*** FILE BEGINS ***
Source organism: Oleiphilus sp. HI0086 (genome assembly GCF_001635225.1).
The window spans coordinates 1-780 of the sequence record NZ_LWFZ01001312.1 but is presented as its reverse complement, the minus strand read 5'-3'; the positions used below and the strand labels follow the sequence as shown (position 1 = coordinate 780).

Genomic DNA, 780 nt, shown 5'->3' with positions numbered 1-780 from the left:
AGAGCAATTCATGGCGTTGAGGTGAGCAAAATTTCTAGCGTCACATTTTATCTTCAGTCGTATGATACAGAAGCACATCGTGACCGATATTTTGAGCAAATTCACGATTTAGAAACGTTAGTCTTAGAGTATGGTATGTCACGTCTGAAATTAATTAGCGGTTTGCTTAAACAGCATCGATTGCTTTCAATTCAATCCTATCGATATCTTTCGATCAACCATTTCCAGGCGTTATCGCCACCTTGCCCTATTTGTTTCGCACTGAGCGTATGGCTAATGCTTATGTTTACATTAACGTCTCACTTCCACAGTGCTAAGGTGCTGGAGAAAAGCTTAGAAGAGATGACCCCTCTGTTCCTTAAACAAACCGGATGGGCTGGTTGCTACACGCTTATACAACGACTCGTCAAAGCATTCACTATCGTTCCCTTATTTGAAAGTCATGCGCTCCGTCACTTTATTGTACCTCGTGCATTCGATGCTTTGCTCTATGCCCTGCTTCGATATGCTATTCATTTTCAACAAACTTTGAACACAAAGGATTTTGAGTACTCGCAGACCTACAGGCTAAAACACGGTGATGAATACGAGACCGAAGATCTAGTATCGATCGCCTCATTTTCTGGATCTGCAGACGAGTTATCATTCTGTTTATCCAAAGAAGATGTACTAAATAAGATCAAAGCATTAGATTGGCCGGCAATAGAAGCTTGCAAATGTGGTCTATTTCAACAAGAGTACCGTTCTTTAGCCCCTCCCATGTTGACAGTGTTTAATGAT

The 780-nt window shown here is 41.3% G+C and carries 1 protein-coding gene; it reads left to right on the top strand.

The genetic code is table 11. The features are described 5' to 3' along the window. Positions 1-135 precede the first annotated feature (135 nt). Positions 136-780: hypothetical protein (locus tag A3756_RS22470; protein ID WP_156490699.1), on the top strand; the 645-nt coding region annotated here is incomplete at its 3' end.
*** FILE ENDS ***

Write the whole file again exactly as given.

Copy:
Source organism: Oleiphilus sp. HI0086 (genome assembly GCF_001635225.1).
The window spans coordinates 1-780 of the sequence record NZ_LWFZ01001312.1 but is presented as its reverse complement, the minus strand read 5'-3'; the positions used below and the strand labels follow the sequence as shown (position 1 = coordinate 780).

Genomic DNA, 780 nt, shown 5'->3' with positions numbered 1-780 from the left:
AGAGCAATTCATGGCGTTGAGGTGAGCAAAATTTCTAGCGTCACATTTTATCTTCAGTCGTATGATACAGAAGCACATCGTGACCGATATTTTGAGCAAATTCACGATTTAGAAACGTTAGTCTTAGAGTATGGTATGTCACGTCTGAAATTAATTAGCGGTTTGCTTAAACAGCATCGATTGCTTTCAATTCAATCCTATCGATATCTTTCGATCAACCATTTCCAGGCGTTATCGCCACCTTGCCCTATTTGTTTCGCACTGAGCGTATGGCTAATGCTTATGTTTACATTAACGTCTCACTTCCACAGTGCTAAGGTGCTGGAGAAAAGCTTAGAAGAGATGACCCCTCTGTTCCTTAAACAAACCGGATGGGCTGGTTGCTACACGCTTATACAACGACTCGTCAAAGCATTCACTATCGTTCCCTTATTTGAAAGTCATGCGCTCCGTCACTTTATTGTACCTCGTGCATTCGATGCTTTGCTCTATGCCCTGCTTCGATATGCTATTCATTTTCAACAAACTTTGAACACAAAGGATTTTGAGTACTCGCAGACCTACAGGCTAAAACACGGTGATGAATACGAGACCGAAGATCTAGTATCGATCGCCTCATTTTCTGGATCTGCAGACGAGTTATCATTCTGTTTATCCAAAGAAGATGTACTAAATAAGATCAAAGCATTAGATTGGCCGGCAATAGAAGCTTGCAAATGTGGTCTATTTCAACAAGAGTACCGTTCTTTAGCCCCTCCCATGTTGACAGTGTTTAATGAT

The 780-nt window shown here is 41.3% G+C and carries 1 protein-coding gene; it reads left to right on the top strand.

The genetic code is table 11. The features are described 5' to 3' along the window. Positions 1-135 precede the first annotated feature (135 nt). Positions 136-780: hypothetical protein (locus tag A3756_RS22470; protein ID WP_156490699.1), on the top strand; the 645-nt coding region annotated here is incomplete at its 3' end.